>> what the law mandates is expensive health insurance much more than many people want, need or can afford. so what we're seeing all across the country is full-time workers cut back to part-time workers, part-time cut to less than 30 hours. >> what do we know about how health care is affecting hiring decisions? >> well, i would have to say that what he was saying really is not showing up in terms of evidence in the data. now, it is true that down the road, there will be incentives in the health care law where some firms may decide they would rather create part-time jobs than full-time jobs. we'll have to see. but by the way, just in terms of raw job counts, that could actually boost the number of jobs higher because you have more part-time jobs. none of those factors are playing out in these data yet and in fact, the health care sector continues to be and will continue to be a strong area of
growth. >> we're almost out of time. i want to ask you about one final number. for awhile, it has not been good in these jobs numbers for young people, 11% of 18 to 29 year olds are out of work. what really can be done for them? we are really talking about the difference between having the american dream and not. >> right. it's very important, especially for folks getting out of school, some of the early jobs make a huge difference on their career trajectory. look, i think the best thing we can do is essentially from the perspective of congress, do no harm. we really need faster growth, more labor demand to get those folks in the job market, so that means if you're not going to do anything helpful in terms of say stimulus measures, get out of the way and try to reduce the fiscal head winds that are slowing growth. >> yeah. i should also say that that number is not just the unemployment rate, but those who have stopped looking for jobs. it's lower for the actual unemployment rate for youth.
in neither case is it great. final question. we're at 14,996. will we hit 15,000? >> i think we might. the stock market's on a bit of a tear. it's interesting because they really are responding to an upside surprise in this report and that's quite characteristic. in fact, when you get an upside surprise in the jobs report, that's the thing that moves markets the most. >> all right. jared bernstein, always good to have you on the program. thanks. president obama is defending his administration's decision on the plan b morning after pill. they are appealing a judge's ruling to allow stores to sell the pill to women and girls of all ages. he did walk a fine line, trying not to upset women's groups, and put the responsibility on the fda and his health secretary. >> my suspicion is that the fda may now be called upon to make further decisions about whether there's sufficient scientific evidence for girls younger than 15. that's the fda's decision to make. that's secretary sebelius'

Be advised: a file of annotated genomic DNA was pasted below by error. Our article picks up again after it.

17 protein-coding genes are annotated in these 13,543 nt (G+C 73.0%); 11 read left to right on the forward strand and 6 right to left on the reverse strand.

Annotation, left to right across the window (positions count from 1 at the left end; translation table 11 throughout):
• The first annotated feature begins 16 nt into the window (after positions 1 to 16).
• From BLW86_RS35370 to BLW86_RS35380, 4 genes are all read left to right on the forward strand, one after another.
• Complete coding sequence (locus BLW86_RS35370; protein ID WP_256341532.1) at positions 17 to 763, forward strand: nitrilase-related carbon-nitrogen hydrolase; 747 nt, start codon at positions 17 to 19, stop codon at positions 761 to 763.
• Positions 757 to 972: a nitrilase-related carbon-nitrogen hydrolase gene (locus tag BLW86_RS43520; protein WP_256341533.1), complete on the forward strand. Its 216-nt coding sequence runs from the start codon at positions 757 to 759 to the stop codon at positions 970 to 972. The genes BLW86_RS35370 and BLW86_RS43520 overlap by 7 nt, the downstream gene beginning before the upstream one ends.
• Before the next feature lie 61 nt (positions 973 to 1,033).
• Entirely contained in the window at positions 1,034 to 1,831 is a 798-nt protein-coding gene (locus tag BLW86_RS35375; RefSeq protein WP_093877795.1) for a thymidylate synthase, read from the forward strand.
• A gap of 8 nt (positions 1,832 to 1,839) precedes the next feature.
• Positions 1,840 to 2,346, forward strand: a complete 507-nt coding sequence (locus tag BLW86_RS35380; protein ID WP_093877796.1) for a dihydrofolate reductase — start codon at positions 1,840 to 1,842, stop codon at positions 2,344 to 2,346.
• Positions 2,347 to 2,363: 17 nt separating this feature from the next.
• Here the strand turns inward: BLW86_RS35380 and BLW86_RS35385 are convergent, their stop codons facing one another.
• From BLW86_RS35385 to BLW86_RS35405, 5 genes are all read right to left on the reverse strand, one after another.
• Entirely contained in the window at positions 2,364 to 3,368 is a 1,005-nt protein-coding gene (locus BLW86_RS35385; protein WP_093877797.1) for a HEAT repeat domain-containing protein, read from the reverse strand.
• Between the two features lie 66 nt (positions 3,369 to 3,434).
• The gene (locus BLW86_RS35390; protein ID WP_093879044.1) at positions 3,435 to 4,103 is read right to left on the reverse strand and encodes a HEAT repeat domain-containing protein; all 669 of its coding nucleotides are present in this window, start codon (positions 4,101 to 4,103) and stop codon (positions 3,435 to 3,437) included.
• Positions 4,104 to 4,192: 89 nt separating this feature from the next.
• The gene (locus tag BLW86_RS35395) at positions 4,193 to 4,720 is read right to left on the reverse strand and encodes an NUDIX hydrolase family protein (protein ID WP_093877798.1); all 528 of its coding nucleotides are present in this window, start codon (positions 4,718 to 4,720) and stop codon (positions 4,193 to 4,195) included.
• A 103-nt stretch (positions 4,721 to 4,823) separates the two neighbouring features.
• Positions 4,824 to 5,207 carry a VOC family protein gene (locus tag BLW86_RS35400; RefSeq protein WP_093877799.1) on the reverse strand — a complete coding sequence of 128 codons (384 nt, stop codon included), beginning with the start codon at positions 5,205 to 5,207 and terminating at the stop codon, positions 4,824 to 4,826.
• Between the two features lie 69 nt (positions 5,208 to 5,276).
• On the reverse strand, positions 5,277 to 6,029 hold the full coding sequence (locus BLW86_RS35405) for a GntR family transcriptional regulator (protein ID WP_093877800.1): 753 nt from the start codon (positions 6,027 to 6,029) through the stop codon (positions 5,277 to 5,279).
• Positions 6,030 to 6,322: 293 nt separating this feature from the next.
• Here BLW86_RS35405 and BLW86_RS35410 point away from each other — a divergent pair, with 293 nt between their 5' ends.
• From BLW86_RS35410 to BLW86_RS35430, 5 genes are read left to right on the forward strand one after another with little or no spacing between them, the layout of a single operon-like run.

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and together, we made a difference. anncr: and tornado relief has been pouring in from... across the country. girl: we might be hundreds of miles apart... but because we're connected, it's like we're all neighbors. after a better than expected jobs report, the dow while we were in break went above 15,000, record territory. it's kind of been going in and out over the last several minutes. we're keeping our eye. but again, the unemployment rate gone downward to 7.5%. we are watching what's happening on wall street. to politics now, where the first same sex weddings could take place in august. august 1st, in rhode island. governor linkon chaffee signed the bill into law allowing same sex couples to get married. senator daniel inouye's
dying wish was to have someone else named as his replacement. texas congressman pete sessions saying quote, mitt romney appeared like a kid who showed up for his science project and the teacher said explain it and mitt couldn't do it. his dad, paul ryan, explained it to him but mitt didn't get it. that's why we lost the last election. rapper snoop lion, aka snoop dogg, taking a stand on gun laws he says came after newtown. the video for "no guns allowed" features news clips from the shootings and president obama's speech. if you read only one thing this morning, my must-read i actually thought was from the onion, the satire, but it's in "vanity fair." here's the headline. if it were up to jane fonda,
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what makes stouffer's meatloaf best of all? that moment you enjoy it at home. stouffer's. made with care, for you or your family. vice president joe biden will add to the 2016 speculation in the early primary state of south carolina tonight. he will be the star attraction at the annual state democratic party dinner, then attend congressman jim clyburn's annual fish fry. right now, the vice president is joining secretary of state john kerry to honor foreign service workers. while biden is generally beloved in the democratic party, so far, there hasn't exactly been a groundswell of support for a run for president. but what are the chances he will? let's bring in nbc news political analyst and former pennsylvania governor, ed rendell and sarah fagan, former white house political director for president george w. bush. good morning to both of you. >> good morning. >> so governor, i know you know joe biden well and one, does he